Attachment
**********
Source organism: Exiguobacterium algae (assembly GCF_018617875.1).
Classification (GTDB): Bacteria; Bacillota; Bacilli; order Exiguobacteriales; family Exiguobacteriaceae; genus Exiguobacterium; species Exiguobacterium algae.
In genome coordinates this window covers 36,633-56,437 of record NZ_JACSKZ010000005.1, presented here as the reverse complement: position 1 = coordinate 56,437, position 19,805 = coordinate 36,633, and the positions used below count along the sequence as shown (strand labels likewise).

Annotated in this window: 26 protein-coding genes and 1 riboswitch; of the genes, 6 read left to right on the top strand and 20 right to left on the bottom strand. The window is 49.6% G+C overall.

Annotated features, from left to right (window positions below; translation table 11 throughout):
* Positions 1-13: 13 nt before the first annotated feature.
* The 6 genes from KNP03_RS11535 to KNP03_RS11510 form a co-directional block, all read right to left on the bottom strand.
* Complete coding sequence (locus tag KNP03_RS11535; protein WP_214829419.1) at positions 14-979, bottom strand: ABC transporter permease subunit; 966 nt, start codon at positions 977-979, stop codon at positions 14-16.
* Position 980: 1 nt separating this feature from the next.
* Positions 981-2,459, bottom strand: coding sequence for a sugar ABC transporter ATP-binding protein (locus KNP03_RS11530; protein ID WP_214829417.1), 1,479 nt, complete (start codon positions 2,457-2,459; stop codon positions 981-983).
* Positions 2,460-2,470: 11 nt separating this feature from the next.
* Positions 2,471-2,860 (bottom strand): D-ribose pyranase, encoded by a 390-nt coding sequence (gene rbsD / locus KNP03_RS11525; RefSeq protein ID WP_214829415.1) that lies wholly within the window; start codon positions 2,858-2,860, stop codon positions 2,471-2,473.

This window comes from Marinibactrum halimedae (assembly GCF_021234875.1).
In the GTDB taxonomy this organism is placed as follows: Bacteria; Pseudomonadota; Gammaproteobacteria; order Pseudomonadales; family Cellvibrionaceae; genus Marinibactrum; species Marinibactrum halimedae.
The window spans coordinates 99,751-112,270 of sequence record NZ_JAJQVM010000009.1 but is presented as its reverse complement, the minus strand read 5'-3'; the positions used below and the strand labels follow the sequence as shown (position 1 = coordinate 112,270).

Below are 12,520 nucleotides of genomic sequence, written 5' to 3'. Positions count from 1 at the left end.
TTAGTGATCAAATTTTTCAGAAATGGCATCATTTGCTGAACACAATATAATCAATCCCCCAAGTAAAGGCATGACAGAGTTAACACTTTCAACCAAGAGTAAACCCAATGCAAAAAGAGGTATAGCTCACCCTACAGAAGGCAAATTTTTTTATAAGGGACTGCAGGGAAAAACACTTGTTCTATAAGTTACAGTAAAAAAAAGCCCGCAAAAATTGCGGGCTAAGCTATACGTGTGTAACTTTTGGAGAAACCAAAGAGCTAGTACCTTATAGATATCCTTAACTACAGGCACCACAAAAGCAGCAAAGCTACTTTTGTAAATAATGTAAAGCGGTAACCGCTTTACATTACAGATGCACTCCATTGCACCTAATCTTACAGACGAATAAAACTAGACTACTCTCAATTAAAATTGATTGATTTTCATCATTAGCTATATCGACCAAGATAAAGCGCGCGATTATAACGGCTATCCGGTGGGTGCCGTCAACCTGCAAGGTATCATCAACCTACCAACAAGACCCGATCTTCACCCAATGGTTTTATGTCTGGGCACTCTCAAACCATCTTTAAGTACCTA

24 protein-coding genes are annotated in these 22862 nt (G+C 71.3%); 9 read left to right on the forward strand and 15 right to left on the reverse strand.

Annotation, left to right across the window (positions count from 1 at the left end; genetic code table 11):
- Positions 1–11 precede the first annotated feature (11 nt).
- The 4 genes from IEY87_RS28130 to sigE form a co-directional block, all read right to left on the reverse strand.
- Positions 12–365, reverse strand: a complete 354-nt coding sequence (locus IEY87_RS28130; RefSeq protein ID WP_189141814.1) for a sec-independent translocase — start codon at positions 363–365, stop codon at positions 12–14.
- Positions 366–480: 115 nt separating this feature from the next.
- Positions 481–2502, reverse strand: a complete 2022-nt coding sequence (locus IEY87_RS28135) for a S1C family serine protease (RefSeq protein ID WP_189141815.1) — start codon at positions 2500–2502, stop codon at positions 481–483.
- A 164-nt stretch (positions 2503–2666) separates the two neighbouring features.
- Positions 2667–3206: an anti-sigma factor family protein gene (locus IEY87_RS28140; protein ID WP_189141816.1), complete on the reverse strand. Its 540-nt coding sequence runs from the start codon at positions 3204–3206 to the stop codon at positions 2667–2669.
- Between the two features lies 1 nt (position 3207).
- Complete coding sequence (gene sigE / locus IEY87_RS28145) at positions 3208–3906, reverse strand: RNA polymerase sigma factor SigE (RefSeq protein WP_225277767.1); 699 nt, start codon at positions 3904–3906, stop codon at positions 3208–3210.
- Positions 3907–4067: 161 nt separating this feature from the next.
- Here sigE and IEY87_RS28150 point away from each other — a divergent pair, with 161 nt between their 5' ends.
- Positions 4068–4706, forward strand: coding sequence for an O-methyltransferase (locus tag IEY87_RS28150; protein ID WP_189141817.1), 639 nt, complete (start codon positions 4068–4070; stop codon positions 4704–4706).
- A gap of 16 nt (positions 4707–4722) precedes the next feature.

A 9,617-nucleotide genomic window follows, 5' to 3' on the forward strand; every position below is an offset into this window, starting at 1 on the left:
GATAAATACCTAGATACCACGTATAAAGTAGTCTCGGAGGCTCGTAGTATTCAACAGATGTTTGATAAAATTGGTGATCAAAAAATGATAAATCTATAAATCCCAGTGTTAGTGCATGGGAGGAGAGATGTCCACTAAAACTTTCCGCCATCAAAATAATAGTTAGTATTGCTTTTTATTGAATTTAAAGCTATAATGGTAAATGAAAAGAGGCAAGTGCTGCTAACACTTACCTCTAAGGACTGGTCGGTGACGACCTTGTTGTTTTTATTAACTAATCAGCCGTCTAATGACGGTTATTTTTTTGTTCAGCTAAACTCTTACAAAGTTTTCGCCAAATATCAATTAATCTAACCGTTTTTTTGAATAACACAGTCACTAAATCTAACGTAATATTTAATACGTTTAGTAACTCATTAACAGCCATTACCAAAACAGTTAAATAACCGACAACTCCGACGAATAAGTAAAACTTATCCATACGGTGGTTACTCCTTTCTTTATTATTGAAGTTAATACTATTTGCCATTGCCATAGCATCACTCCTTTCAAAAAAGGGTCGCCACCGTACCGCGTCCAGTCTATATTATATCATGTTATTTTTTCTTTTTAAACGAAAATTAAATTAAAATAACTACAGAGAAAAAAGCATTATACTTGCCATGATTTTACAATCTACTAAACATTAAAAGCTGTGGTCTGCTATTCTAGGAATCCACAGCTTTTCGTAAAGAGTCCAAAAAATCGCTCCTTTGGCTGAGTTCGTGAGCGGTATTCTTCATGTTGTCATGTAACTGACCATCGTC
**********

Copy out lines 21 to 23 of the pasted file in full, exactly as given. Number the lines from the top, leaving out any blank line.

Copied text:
- The 4 genes from IEY87_RS28130 to sigE form a co-directional block, all read right to left on the reverse strand.
- Positions 12–365, reverse strand: a complete 354-nt coding sequence (locus IEY87_RS28130; RefSeq protein ID WP_189141814.1) for a sec-independent translocase — start codon at positions 363–365, stop codon at positions 12–14.
- Positions 366–480: 115 nt separating this feature from the next.